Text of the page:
tuna

Changing Tuna: the progress so far

Last edited 16 November 2012 at 3:30pm

One year on from winning our tinned tuna campaign, it's time to report back.

The campaign was hailed as 'one of the most successful environmental campaigns in years', so we wanted see how the brands and supermarkets are doing against their commitments to dump destructive Fish Aggregation Devices (FADs).

Why I ran to Thai Union, why I stand for tuna and the ocean

Posted by Rattanasiri Kit... — 2 June 2017 at 10:14am - Comments
Greenpeace activists in tuna costumes run in Central Bangkok
All rights reserved. Credit: © Wason Wanichakorn / Greenpeace
Greenpeace activists in tuna costumes run in Central Bangkok

It was a hot and humid morning in Bangkok but that didn’t stop me from running almost 4 kms in a tuna costume with 20 fellow activists to Thai Union’s headquarters in Bangkok. Was I crazy? Was I hallucinating? No. Over 680,000 consumers from over 130 countries and territories around the world had a message to deliver to Thai Union, urging the company to step forward as a leader on sourcing more sustainable and socially responsible canned tuna, and I was proud to be part of it.

Passing the torch from consumers to Thai Union

Greenpeace ship arrives in central London – calls out Sainsbury’s for “killing our oceans”

Last edited 19 November 2016 at 11:55am
19 November, 2016

Greenpeace’s largest ship, the ice class Esperanza, has arrived at Tower Bridge in central London calling on the supermarket Sainsbury’s to “stop killing our oceans” and drop the unsustainable tuna brand John West.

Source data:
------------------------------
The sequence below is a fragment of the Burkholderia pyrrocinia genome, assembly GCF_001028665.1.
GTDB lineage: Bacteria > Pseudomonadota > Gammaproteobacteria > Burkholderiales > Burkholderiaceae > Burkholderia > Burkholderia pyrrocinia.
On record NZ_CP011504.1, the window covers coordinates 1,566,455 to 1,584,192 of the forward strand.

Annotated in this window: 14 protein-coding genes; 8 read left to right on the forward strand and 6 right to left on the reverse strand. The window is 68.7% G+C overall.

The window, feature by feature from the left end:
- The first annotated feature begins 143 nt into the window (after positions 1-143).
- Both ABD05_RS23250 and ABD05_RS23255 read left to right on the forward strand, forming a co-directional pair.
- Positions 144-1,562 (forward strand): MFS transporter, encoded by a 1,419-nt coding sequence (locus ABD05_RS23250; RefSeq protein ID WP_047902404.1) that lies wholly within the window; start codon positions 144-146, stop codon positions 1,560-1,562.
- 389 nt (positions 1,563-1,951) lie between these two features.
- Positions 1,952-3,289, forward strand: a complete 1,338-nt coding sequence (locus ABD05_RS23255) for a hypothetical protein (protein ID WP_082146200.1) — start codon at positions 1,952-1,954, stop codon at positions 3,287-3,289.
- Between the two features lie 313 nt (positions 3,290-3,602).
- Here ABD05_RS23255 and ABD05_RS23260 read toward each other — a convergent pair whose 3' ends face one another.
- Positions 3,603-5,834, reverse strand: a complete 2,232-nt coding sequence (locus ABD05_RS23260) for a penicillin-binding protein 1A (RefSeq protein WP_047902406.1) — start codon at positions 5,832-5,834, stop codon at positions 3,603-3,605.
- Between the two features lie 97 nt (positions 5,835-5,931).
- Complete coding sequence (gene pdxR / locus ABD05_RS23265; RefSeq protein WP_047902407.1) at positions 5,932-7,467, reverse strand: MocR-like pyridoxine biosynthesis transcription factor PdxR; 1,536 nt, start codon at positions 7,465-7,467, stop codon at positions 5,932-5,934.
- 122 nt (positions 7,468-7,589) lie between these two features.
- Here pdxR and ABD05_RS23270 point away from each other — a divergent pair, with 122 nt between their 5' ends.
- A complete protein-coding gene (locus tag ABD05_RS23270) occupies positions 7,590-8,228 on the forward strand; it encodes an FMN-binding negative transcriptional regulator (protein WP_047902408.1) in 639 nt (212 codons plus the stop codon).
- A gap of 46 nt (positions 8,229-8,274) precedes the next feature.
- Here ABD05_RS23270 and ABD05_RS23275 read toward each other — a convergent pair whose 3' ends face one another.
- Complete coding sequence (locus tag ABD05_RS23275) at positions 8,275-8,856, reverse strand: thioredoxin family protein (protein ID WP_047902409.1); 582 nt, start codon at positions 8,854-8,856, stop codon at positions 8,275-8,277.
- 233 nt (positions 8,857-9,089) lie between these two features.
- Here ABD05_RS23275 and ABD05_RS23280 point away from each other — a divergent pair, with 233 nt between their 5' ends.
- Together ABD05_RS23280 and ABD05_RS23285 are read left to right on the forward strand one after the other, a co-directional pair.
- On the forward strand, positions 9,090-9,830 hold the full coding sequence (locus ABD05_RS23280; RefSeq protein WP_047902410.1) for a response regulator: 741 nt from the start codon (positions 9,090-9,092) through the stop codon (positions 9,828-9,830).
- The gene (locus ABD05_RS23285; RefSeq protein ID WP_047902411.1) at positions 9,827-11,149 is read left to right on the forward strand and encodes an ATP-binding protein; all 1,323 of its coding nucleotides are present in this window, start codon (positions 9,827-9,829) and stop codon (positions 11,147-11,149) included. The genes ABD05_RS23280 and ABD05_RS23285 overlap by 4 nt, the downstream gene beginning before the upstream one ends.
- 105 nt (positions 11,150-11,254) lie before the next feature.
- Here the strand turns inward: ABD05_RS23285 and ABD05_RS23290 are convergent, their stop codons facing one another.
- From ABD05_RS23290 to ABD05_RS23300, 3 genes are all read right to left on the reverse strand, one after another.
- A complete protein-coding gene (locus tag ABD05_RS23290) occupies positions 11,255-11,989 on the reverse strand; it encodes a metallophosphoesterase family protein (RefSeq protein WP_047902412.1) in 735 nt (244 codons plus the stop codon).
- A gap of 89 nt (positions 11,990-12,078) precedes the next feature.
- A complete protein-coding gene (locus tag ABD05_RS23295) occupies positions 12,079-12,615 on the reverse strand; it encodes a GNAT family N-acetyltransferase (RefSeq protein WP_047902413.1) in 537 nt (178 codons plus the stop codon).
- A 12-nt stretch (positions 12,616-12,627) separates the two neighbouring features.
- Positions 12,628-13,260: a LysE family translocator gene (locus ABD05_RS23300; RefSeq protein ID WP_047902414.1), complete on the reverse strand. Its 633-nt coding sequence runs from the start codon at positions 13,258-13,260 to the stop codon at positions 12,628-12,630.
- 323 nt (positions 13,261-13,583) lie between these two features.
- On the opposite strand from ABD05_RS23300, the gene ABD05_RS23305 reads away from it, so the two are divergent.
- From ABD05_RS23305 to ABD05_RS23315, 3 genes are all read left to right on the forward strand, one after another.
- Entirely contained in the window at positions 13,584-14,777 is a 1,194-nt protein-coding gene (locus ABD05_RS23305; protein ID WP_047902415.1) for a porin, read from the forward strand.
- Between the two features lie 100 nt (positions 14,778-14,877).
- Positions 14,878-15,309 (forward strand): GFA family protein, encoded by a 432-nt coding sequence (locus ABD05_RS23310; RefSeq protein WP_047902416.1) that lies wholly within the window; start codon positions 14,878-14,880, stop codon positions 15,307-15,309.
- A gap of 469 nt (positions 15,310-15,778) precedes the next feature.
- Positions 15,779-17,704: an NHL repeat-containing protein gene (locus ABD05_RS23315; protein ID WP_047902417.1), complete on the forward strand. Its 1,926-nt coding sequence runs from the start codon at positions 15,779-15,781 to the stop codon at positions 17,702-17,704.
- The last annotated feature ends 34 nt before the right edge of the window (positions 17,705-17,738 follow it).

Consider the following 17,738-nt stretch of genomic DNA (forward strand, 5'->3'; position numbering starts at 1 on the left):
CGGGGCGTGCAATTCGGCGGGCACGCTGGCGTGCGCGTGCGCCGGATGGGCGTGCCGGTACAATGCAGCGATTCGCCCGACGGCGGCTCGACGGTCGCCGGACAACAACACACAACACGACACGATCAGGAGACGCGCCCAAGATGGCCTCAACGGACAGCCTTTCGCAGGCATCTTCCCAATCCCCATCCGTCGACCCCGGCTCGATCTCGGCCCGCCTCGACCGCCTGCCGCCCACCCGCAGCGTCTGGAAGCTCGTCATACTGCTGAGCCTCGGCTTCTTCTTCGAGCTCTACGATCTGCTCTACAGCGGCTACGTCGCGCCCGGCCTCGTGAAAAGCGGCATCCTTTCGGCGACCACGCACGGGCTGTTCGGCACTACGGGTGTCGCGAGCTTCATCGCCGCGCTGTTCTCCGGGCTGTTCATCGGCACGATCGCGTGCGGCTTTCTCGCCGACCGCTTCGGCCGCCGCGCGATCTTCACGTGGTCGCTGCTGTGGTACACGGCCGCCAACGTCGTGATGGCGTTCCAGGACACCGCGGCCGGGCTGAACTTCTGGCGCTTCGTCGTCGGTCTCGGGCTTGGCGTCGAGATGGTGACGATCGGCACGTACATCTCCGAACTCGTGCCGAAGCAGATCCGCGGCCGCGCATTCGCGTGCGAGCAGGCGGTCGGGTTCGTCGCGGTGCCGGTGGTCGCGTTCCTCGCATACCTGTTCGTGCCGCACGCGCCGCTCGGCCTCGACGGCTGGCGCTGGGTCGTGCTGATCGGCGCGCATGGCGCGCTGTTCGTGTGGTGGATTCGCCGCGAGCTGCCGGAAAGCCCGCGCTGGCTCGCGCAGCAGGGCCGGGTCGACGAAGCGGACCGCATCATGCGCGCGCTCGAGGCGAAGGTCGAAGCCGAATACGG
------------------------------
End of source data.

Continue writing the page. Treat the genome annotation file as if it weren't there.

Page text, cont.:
See here for images of the Esperanza at Tower Bridge

The Esperanza has recently returned from the Indian Ocean where it was exposing the destructive fishing practices of John West and its owner Thai Union, which harm all kinds of marine life including sharks and even turtles in the pursuit of tuna.

New trade protections for sharks - but are they enough?

Posted by Willie — 19 October 2016 at 10:01am - Comments
All rights reserved. Credit: BBC, Carlos Aguilera
Hoo-RAY! A Mobular ray leaps from the ocean after hearing about the new CITES protection for sharks.

Like it or not, around the world many species of animals are seen as tradeable commodities – for things like food, fur, fashion or medicine. Of course we know that historically hunting animals for commercial gain has often been really bad news for the animals concerned. Just stop and think about some of the most recognisable big land mammals – things like tigers, elephants and rhinos – and it’s pretty evident what trade can do to even well-known beasts, pushing many of them to the very brink of extinction.

2016 Tuna Guide

Last edited 14 September 2016 at 11:41am

Sainsbury’s tell us to “Taste The Difference” - now people are telling them to #StopTheIndifference

Posted by Fiona Nicholls — 15 July 2016 at 4:33pm - Comments
All rights reserved. Credit: Greenpeace

If you've visited Sainsbury’s during the last week, you may have noticed something a little different in the tuna aisle…<--break-> <--break->

Taking Action on Tuna

Posted by Hélène Bourges — 27 June 2016 at 3:04pm - Comments

Right now, only two per cent of John West tuna is sustainably caught. The rest is sourced from suppliers who use indiscriminate 'fish aggregation devices' (FADs), which see turtles and sharks killed as bycatch. What's happening out at sea – and being sold in our shops – is having a devastating toll on the marine environment. This is why all of us are so determined to transform the tuna industry.


Greenpeace activists confront supply vessel Explorer II

Follow Greenpeace UK